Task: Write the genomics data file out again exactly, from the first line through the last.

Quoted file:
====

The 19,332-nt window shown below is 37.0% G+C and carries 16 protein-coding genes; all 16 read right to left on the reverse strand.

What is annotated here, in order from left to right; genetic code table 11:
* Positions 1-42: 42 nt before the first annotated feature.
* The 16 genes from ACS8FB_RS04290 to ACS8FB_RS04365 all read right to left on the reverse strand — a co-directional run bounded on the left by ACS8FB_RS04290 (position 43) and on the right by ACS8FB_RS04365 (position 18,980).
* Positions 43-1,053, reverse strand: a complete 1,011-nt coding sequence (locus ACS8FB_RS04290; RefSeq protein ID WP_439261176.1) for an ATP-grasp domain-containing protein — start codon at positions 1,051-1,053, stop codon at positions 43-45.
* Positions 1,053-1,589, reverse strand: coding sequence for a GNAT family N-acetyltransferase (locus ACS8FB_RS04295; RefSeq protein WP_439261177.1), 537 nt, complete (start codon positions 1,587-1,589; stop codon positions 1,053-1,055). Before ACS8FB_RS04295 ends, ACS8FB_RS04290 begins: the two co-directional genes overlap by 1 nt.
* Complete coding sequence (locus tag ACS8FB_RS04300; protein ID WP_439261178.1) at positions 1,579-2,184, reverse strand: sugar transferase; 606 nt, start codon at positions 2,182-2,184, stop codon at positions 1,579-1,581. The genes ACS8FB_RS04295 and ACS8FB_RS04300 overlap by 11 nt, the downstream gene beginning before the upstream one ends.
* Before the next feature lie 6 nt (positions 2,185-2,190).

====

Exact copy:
The 19,332-nt window shown below is 37.0% G+C and carries 16 protein-coding genes; all 16 read right to left on the reverse strand.

What is annotated here, in order from left to right; genetic code table 11:
* Positions 1-42: 42 nt before the first annotated feature.
* The 16 genes from ACS8FB_RS04290 to ACS8FB_RS04365 all read right to left on the reverse strand — a co-directional run bounded on the left by ACS8FB_RS04290 (position 43) and on the right by ACS8FB_RS04365 (position 18,980).
* Positions 43-1,053, reverse strand: a complete 1,011-nt coding sequence (locus ACS8FB_RS04290; RefSeq protein ID WP_439261176.1) for an ATP-grasp domain-containing protein — start codon at positions 1,051-1,053, stop codon at positions 43-45.
* Positions 1,053-1,589, reverse strand: coding sequence for a GNAT family N-acetyltransferase (locus ACS8FB_RS04295; RefSeq protein WP_439261177.1), 537 nt, complete (start codon positions 1,587-1,589; stop codon positions 1,053-1,055). Before ACS8FB_RS04295 ends, ACS8FB_RS04290 begins: the two co-directional genes overlap by 1 nt.
* Complete coding sequence (locus tag ACS8FB_RS04300; protein ID WP_439261178.1) at positions 1,579-2,184, reverse strand: sugar transferase; 606 nt, start codon at positions 2,182-2,184, stop codon at positions 1,579-1,581. The genes ACS8FB_RS04295 and ACS8FB_RS04300 overlap by 11 nt, the downstream gene beginning before the upstream one ends.
* Before the next feature lie 6 nt (positions 2,185-2,190).